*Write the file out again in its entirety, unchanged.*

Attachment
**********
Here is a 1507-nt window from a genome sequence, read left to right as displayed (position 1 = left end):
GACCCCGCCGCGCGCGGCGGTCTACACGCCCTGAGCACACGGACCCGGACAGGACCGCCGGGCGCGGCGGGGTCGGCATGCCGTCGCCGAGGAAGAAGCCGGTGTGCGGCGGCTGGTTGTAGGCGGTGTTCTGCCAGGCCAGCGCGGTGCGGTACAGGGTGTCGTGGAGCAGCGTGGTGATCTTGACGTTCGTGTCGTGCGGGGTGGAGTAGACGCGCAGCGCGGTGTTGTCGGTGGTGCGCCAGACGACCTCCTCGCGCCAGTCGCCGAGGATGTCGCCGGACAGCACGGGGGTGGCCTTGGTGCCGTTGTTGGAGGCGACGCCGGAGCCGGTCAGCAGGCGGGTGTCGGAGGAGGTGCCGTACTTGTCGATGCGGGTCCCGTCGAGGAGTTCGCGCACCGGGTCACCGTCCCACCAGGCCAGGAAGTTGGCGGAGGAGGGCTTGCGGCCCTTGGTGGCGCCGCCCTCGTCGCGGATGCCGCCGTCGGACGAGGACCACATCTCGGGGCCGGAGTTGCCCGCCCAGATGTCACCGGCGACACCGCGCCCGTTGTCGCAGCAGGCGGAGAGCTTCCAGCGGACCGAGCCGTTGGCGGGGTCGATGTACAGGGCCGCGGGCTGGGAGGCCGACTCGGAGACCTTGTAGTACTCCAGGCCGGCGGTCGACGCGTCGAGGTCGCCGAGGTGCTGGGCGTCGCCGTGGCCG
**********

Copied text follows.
Here is a 1507-nt window from a genome sequence, read left to right as displayed (position 1 = left end):
GACCCCGCCGCGCGCGGCGGTCTACACGCCCTGAGCACACGGACCCGGACAGGACCGCCGGGCGCGGCGGGGTCGGCATGCCGTCGCCGAGGAAGAAGCCGGTGTGCGGCGGCTGGTTGTAGGCGGTGTTCTGCCAGGCCAGCGCGGTGCGGTACAGGGTGTCGTGGAGCAGCGTGGTGATCTTGACGTTCGTGTCGTGCGGGGTGGAGTAGACGCGCAGCGCGGTGTTGTCGGTGGTGCGCCAGACGACCTCCTCGCGCCAGTCGCCGAGGATGTCGCCGGACAGCACGGGGGTGGCCTTGGTGCCGTTGTTGGAGGCGACGCCGGAGCCGGTCAGCAGGCGGGTGTCGGAGGAGGTGCCGTACTTGTCGATGCGGGTCCCGTCGAGGAGTTCGCGCACCGGGTCACCGTCCCACCAGGCCAGGAAGTTGGCGGAGGAGGGCTTGCGGCCCTTGGTGGCGCCGCCCTCGTCGCGGATGCCGCCGTCGGACGAGGACCACATCTCGGGGCCGGAGTTGCCCGCCCAGATGTCACCGGCGACACCGCGCCCGTTGTCGCAGCAGGCGGAGAGCTTCCAGCGGACCGAGCCGTTGGCGGGGTCGATGTACAGGGCCGCGGGCTGGGAGGCCGACTCGGAGACCTTGTAGTACTCCAGGCCGGCGGTCGACGCGTCGAGGTCGCCGAGGTGCTGGGCGTCGCCGTGGCCG